Though traditional Western medicine has typically downplayed the mind-body connection, there’s a growing movement to understand and appreciate the role mental health plays in chronic illness. Many health providers now recognize the value of trauma-focused care in the pursuit of genuine healing. In observation of Women’s Health Week, what should you understand about trauma’s effects on your health?
How Can Trauma Affect You?
One obstacle to effective trauma treatment is that everyone responds to traumatic experiences differently. There is no set timeline for recovering from trauma, and some people relive it for months or years.
After a traumatic event, it can be challenging to make sense of what happened to you. You may blame yourself or wish you had responded differently at the time, even if you know it wasn’t your fault. The mental and physical effects of trauma can make you ill in more ways than one.
- Flashbacks: Vividly reliving a traumatic event or feeling as if it is happening now
- Panic attacks: An exaggeration of your body’s response to danger, stress or excitement
- Dissociation: Feeling numb, detached from your body or as though the world around you is unreal.
- Hyperarousal: A continual sense of being anxious, on edge and unable to relax, even in comfortable surroundings
- Sleep disruptions: Insomnia, nightmares and night terrors
- Guilt: Mourning the life you had before the traumatic event
- Self-harm: Hurting yourself as a coping mechanism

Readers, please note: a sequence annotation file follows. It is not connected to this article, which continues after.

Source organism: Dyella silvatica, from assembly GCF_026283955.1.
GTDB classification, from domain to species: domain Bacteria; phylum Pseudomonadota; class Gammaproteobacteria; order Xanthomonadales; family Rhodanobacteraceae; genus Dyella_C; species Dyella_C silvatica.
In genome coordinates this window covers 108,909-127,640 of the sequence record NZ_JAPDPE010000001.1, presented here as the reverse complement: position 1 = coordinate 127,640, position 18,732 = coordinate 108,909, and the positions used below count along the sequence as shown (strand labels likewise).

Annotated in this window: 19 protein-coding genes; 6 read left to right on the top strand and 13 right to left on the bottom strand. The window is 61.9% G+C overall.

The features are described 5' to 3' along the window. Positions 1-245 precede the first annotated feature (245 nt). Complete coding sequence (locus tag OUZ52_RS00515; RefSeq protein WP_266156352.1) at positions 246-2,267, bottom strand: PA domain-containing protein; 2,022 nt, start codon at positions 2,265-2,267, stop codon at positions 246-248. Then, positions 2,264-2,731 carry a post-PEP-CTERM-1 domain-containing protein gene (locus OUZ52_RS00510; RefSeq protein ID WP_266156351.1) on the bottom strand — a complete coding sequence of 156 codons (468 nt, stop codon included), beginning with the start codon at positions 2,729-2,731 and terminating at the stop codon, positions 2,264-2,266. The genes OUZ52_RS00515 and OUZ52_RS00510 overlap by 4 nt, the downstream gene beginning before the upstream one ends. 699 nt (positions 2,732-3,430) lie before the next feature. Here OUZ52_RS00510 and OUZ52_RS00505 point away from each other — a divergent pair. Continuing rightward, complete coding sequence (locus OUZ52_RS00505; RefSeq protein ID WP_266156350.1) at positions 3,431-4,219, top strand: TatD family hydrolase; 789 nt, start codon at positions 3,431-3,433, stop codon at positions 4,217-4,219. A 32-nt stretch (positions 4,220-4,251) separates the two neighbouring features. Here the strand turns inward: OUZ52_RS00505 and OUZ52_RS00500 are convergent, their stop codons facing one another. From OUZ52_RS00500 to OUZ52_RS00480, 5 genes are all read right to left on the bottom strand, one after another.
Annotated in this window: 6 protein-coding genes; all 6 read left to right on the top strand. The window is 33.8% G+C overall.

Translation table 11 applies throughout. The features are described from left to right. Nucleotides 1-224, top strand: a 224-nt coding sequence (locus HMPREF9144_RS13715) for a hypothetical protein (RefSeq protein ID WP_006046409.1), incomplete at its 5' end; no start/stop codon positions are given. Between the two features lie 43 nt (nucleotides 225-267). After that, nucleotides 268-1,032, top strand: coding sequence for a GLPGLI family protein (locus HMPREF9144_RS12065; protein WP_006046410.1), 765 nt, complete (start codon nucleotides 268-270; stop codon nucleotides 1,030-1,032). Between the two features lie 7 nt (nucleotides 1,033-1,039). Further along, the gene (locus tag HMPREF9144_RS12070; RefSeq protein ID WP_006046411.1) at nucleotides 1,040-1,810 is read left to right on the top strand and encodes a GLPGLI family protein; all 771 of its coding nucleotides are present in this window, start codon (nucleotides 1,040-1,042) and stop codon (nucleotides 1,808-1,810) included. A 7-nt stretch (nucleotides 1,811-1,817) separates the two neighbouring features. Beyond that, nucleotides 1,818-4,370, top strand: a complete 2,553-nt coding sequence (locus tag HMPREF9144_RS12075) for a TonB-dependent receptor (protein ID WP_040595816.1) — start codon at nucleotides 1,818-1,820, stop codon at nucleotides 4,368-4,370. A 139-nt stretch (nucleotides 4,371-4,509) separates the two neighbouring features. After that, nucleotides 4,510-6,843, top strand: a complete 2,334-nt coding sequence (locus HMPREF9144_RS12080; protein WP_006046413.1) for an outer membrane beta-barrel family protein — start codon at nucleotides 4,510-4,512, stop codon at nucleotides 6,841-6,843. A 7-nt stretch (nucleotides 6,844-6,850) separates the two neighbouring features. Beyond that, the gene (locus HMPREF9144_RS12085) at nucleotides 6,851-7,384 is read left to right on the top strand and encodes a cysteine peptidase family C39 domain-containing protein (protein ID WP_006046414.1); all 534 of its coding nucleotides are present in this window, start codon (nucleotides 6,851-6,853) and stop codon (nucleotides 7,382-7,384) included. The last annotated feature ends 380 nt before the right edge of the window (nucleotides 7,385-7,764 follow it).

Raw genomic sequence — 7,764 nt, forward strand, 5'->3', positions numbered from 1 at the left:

- Suicidal feelings: Preoccupation with death or planning to end your life
- Substance abuse: Attempting to escape unwelcome memories or numb the pain with drugs and alcohol
Adverse Childhood Experiences: The Origin of Trauma
Adversity – especially when experienced during early development – is the underlying cause of some of the most persistent mental and physical health challenges we face today.
A groundbreaking 1998 study by the Centers for Disease Control and Prevention and Kaiser Permanente identified adverse childhood experiences as the root cause of many long-term problems. These can include physical or emotional abuse and neglect, as well as household challenges such as a death in the family or a parent with addiction.
Without early intervention and treatment, ACEs can cause toxic stress, which can lead to long-lasting mental, physical and emotional damage.
Understanding Trauma’s Impact on Health
When confronted by real or perceived threats, your body triggers an instinctive protective response, including a release of the stress hormones adrenaline and cortisol. Over time, trauma can change the regions of the brain responsible for governing learning, memory, problem-solving and decision-making.
People often turn to risky behaviors to alleviate the pain of trauma, including binge eating, substance abuse, gambling, overspending or having unprotected sex. Untreated trauma can also contribute to anxiety, depression, social isolation and chronic diseases like hypertension.
Women’s-Only Trauma Treatment
Focused on the unique needs of women struggling with mental illnesses and addiction, Canyon Crossing optimizes treatment success with specialized programming and unique therapies. In our single-gender environment, you can feel free to express yourself and build a supportive network of female friends. We understand the unique challenges women face with substance abuse and mental health issues, and we are here when you’re ready to ask for help.